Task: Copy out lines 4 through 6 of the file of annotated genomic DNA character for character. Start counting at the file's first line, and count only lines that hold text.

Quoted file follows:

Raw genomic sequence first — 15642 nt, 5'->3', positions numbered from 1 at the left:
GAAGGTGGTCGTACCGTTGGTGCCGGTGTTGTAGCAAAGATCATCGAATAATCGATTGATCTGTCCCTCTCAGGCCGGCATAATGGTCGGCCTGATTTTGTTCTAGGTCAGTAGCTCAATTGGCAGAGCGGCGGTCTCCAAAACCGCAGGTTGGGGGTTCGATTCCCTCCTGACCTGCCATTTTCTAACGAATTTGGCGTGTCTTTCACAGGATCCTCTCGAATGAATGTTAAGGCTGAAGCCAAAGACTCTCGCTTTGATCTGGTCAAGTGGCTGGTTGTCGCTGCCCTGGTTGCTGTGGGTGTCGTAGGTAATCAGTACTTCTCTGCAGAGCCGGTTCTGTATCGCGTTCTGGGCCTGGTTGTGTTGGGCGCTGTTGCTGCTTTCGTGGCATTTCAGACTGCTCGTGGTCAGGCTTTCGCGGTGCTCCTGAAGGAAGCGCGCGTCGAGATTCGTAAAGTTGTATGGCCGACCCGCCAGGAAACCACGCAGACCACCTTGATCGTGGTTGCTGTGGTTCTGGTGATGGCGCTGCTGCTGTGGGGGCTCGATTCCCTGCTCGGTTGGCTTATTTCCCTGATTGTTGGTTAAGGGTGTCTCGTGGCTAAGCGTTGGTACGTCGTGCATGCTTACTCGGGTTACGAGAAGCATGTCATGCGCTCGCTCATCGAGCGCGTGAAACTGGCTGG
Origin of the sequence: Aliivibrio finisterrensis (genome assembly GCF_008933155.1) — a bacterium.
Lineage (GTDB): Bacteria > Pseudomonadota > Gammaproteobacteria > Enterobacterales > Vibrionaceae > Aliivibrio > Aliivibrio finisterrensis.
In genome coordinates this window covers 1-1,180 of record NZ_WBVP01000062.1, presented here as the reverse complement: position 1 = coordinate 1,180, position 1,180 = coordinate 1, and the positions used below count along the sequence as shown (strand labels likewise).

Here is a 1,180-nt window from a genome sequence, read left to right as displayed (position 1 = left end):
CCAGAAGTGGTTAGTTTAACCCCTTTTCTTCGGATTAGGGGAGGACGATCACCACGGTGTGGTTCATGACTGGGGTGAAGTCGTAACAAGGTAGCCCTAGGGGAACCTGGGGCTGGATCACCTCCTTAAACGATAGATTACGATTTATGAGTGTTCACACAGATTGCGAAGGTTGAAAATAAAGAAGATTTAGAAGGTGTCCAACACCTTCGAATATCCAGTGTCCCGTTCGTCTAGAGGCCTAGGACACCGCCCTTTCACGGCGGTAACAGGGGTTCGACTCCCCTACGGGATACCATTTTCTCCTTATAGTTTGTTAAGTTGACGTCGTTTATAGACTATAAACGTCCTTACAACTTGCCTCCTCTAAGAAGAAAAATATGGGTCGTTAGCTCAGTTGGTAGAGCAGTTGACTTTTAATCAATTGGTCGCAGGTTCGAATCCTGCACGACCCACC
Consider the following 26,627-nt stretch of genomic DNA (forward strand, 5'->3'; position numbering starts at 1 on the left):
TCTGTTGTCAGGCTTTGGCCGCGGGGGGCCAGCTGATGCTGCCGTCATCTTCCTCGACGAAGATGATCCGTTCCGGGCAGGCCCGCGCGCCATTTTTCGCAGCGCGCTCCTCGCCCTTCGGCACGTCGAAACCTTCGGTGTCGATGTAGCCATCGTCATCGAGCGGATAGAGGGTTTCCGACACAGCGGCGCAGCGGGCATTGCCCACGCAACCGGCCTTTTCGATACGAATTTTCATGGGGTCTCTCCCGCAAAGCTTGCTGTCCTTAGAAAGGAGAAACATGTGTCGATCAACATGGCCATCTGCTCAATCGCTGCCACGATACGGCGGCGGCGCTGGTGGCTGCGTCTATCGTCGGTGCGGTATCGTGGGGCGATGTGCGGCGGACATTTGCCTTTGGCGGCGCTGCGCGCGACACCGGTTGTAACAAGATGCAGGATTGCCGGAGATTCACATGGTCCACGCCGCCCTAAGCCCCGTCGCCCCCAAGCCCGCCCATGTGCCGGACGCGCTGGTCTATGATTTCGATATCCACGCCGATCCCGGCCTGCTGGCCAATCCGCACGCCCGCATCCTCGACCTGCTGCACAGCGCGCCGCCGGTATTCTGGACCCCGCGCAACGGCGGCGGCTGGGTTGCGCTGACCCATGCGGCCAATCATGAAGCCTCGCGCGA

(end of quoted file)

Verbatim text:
Lineage (GTDB): Bacteria > Pseudomonadota > Gammaproteobacteria > Enterobacterales > Vibrionaceae > Aliivibrio > Aliivibrio finisterrensis.
In genome coordinates this window covers 1-1,180 of record NZ_WBVP01000062.1, presented here as the reverse complement: position 1 = coordinate 1,180, position 1,180 = coordinate 1, and the positions used below count along the sequence as shown (strand labels likewise).

Here is a 1,180-nt window from a genome sequence, read left to right as displayed (position 1 = left end):